Office of Tax Simplification publishes its interim report on unapproved share schemes
On 2 August 2012 the Office of Tax Simplification (OTS) published an interim report on its review of unapproved share schemes. The report summarises the areas of difficulty identified during its programme of meetings with a number of interested parties, representing both listed and owner-managed companies. We will concentrate on the issues that were identified as relevant to OMBs.
The key areas identified were:
- Difficulties with the valuation of private company shares
- Tax issues for Employee Benefit Trusts (including inheritance tax issues and charges on loans to participators in a close company)
- Part 7, ITEPA 2003 (employment related securities legislation, in particular restricted securities).
Employee share schemes are perceived to be a highly complex area of tax legislation by companies and their advisers, but are seen as a key part of a company’s strategy for the following reasons:
- Retention and recruitment of key staff;
- Alignment of employees' interests with shareholders' interests; and
- To drive performance targets (whether corporate or individual).
Particular areas of complexity for which specialist advice is crucial to the effective operation of share schemes, particularly where they are not one of the approved schemes (most commonly EMI), were seen as:
- PAYE penalties and deadlines;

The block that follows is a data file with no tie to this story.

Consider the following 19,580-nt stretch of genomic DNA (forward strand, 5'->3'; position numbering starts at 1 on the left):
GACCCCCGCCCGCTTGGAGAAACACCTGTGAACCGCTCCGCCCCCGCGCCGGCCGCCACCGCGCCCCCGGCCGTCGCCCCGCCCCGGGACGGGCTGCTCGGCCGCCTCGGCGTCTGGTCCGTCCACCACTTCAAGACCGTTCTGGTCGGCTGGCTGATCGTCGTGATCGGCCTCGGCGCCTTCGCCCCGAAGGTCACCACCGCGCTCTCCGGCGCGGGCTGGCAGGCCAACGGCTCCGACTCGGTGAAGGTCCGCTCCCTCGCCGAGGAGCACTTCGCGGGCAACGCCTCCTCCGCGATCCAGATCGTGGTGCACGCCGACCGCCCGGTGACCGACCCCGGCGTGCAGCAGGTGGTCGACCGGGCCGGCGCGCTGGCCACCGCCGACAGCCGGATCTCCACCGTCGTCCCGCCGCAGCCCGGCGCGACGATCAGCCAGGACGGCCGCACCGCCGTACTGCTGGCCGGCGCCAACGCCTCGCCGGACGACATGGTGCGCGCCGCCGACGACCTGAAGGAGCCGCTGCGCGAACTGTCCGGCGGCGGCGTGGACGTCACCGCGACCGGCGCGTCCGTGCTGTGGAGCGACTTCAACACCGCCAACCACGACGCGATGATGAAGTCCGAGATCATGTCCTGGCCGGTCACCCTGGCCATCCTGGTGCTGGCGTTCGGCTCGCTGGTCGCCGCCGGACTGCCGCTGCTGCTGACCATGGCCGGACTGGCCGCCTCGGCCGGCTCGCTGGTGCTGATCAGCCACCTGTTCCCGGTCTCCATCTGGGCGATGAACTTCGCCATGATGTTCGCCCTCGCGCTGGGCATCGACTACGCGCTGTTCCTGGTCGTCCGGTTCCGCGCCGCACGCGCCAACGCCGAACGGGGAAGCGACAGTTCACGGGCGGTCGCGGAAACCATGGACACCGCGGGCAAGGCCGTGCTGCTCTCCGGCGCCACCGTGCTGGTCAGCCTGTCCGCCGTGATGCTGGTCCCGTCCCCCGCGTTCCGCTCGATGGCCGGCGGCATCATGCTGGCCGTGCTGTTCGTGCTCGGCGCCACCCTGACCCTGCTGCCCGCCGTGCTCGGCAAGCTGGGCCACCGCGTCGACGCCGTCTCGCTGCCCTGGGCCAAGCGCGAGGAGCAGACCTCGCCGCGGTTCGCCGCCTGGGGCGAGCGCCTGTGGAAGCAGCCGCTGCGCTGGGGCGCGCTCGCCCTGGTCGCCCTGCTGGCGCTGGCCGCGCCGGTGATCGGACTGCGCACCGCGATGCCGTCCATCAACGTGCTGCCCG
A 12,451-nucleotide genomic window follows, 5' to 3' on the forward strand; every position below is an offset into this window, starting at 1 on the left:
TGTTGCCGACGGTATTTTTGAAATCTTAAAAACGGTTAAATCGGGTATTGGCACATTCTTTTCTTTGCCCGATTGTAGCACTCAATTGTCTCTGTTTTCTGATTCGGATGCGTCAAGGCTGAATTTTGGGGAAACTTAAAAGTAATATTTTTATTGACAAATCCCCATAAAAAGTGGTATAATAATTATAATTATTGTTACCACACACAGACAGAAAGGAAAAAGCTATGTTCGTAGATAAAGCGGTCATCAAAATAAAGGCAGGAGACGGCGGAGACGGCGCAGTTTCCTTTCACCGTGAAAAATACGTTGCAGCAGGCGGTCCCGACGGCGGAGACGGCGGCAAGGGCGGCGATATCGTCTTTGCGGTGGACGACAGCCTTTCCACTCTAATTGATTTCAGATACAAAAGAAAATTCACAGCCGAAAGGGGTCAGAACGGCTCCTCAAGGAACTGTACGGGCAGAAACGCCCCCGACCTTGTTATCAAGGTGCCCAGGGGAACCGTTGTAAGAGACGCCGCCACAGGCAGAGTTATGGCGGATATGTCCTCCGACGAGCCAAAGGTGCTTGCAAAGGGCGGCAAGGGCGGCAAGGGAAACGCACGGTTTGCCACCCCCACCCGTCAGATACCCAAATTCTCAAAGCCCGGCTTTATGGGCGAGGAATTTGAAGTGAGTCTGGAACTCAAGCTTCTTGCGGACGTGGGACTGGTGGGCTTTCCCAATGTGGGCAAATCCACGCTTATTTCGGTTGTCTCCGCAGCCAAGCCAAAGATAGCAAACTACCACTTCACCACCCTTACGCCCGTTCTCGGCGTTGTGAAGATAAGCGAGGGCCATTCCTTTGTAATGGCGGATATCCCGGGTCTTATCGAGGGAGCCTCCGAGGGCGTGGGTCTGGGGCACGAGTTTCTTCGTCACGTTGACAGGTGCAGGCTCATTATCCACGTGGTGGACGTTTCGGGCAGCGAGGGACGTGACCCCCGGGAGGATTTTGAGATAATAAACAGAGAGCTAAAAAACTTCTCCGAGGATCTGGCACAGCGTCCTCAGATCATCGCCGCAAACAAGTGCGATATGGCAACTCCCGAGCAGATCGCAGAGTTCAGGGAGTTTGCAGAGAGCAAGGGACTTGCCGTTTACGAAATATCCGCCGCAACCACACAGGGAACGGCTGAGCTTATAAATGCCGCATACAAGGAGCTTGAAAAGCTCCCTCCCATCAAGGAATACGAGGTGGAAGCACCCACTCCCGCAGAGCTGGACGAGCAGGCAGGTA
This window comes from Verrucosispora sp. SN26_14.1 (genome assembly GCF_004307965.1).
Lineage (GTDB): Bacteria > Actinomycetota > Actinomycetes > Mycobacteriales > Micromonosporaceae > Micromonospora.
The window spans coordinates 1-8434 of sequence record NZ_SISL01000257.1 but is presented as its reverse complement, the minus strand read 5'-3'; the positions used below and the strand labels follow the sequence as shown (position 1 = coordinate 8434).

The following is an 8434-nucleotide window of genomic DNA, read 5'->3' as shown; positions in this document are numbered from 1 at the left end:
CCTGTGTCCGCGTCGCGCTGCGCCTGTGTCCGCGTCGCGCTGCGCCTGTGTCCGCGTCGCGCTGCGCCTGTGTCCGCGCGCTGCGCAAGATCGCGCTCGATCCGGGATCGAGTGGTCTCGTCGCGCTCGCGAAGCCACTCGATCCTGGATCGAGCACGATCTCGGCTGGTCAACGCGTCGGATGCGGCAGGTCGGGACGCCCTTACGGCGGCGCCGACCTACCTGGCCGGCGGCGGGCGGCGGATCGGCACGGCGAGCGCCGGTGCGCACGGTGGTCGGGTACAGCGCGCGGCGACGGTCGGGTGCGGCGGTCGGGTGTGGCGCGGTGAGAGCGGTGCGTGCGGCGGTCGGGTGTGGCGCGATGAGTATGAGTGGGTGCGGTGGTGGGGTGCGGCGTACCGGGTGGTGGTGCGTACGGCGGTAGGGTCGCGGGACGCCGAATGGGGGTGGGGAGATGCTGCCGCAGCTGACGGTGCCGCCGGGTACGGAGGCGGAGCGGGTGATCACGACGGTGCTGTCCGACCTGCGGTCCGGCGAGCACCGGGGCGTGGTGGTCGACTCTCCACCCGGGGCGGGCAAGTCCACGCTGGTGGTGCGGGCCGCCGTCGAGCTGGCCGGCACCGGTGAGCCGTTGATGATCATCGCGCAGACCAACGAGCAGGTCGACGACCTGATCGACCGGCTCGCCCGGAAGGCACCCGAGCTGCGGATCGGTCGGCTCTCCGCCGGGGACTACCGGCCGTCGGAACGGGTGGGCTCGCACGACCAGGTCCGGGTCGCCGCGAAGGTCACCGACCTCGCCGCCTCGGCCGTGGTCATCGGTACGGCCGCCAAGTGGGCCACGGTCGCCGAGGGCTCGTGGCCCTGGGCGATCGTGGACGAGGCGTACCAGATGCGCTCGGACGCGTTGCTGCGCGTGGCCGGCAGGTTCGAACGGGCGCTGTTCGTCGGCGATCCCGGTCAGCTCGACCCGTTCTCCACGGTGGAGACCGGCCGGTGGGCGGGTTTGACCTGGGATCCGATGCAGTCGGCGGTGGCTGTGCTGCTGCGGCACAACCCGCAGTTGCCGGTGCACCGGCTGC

- Difficulties with the valuation of private company shares;
- Part 7A ("disguised remuneration" rules);
- Form 42;
- Tax issues for employee benefit trusts (including inheritance tax issues and charges on loans to participators in a close company);
- The difficulty of obtaining clear and up to date guidance from HMRC on what is a very difficult and uncertain area of tax law;
- Managing internationally mobile employees; and
- Part 7 (employment related securities legislation).
The report looks in detail at each of these issues, but the overall conclusion is that companies are implementing plans for genuine commercial reasons, rather than tax avoidance motives. However, because share schemes have been an area where tax avoidance has been prevalent, anti-avoidance legislation is significant, meaning that there are many traps to be negotiated. A common view among participants was that there has been an assumption that unapproved share plans, particularly where EBTs are involved, have only been set up for tax avoidance purposes.
The OTS does not provide any solutions to the many concerns raised by participants in this interim report, but recognises the importance of share schemes in many companies’ strategies for growth, whatever the size of the business.
Companies will often use one of the approved share schemes, principally EMI, whenever the requirements can be met. However there are a number of reasons why EMI cannot be used, and it is here than companies will fall back on unapproved schemes, even though the tax treatment for the employee is not as attractive.
At Gabelle, we have the expertise to look at a company’s requirements when looking at rewarding employees with participation in the company’s growth, and to propose and help implement an appropriate structure.